What is the Arkansas automobile minimum liability limits?
The State of Arkansas requires a minimum of $25,000 per person, $50,000 per accident and $25,000 property damage. We always recommend a higher limit of liability.
Back to TopHow can my auto rate be lowered when buying a new car?
It can be easier than you think to put the brakes on high auto insurance rates – as an independent agency, Coker Insurance can help! We can review your policy and possibly help you find a variety of illuminating ways to save money. Here are some things you may want to consider:
• Ask us to check several companies’ rates. This is the single most important thing you can do to get the best possible rate—and we can do it for you quickly and easily. The difference between the highest and lowest rate available to you from different companies could vary by hundreds of dollars.
• Reduce or drop physical damage coverage on an older car. Depending on your car’s age and where you live, comprehensive and collision coverage may not be worth keeping. We can give you advice on whether it makes sense to reduce or drop this coverage altogether.
• Raise your deductible. According to the Insurance Information Institute, raising your deductible from $200 to $500 could reduce your collision and comprehensive cost by 15 to 30 percent. In addition, because the average driver files a collision claim only once every ten years, odds are that over the lifetime of your car, a higher deductible will save you money. We can show you how raising your deductible will lower your premium.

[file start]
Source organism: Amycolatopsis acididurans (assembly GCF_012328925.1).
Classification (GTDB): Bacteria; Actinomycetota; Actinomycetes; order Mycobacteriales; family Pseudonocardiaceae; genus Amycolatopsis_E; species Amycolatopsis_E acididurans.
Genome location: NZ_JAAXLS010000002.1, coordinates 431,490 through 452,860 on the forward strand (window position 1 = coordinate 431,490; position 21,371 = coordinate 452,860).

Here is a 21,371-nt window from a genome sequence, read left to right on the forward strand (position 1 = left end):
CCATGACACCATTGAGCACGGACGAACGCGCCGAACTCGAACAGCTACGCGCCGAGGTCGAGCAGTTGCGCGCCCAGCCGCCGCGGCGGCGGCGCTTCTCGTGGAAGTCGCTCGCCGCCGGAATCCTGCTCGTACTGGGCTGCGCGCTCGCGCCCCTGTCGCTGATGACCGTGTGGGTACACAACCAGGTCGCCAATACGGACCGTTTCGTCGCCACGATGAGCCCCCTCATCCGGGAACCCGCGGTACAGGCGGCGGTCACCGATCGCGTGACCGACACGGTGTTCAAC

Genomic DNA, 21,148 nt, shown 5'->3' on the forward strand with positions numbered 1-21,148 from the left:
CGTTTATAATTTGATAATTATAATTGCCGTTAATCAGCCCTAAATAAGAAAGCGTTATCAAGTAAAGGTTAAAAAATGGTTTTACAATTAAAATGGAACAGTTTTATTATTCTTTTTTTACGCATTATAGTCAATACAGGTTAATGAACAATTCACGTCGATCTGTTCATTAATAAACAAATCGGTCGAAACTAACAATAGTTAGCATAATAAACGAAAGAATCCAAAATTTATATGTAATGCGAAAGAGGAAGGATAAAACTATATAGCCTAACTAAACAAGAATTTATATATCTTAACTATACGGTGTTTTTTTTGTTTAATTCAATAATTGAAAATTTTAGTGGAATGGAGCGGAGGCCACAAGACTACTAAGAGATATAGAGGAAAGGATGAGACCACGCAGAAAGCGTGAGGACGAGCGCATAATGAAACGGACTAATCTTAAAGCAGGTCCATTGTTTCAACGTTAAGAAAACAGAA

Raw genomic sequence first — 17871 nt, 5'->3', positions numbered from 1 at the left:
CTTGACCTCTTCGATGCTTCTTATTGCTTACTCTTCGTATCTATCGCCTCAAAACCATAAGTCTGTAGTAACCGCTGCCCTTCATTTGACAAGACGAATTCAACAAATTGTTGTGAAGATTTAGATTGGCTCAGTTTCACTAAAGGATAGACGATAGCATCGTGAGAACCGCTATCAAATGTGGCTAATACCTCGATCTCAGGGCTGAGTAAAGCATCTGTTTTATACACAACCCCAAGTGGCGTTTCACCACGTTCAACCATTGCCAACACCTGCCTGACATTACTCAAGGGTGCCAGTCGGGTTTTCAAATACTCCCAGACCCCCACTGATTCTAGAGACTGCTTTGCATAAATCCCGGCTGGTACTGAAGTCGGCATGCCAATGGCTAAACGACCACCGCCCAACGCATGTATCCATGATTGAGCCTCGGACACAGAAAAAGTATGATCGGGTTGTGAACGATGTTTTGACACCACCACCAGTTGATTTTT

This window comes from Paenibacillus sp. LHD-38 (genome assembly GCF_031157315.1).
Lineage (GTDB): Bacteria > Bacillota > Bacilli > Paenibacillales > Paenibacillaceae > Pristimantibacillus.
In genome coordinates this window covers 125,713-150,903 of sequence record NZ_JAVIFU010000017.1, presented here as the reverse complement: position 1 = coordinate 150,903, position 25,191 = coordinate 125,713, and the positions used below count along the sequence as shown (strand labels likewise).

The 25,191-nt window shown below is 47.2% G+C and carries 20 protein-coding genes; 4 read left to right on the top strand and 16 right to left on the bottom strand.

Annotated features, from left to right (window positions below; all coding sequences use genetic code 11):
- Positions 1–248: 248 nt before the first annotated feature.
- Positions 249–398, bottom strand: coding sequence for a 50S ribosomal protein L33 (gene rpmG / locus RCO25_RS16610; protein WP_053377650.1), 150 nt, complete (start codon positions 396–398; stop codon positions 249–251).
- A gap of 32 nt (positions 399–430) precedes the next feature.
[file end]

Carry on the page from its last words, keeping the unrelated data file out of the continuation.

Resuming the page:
• Look for discounts. Many insurance companies reduce premiums for certain driver traits or car features. For example: being a homeowner for more than three years, nonsmoker, nondrinker, students with good grades, senior citizens who have taken an approved defensive driving course, people who only drive for pleasure, cars kept in garages, antilock brakes, antitheft devices, air bags, etc. Ask us to check.
• Don’t assume having your car and home insured by the same company is the best option. Because auto insurance rates vary so much from company to company, it may make sense for you to have your car and home insured by separate companies. Let’s talk about it.
To learn more about all an independent agency can offer you, call Coker Insurance at 870-886-6643.Back to TopSeven Shopping Strategies For New Car Buyers
New car shopping can be a lot of fun, especially if you’re a car enthusiast. But others can find the experience stressful and tedious. Either way, there’s a lot to think about. According to a survey of car shoppers, overall purchase price is the most important factor when shopping for a new car (46 percent), followed by make and model (31 percent).
Safety and performance come in a distant third, tied at seven percent. But whether you’re turned on or turned off by the dizzying array of car choices, trim options, “expert” reviews, incentives and other deals, it definitely pays to approach car buying strategically.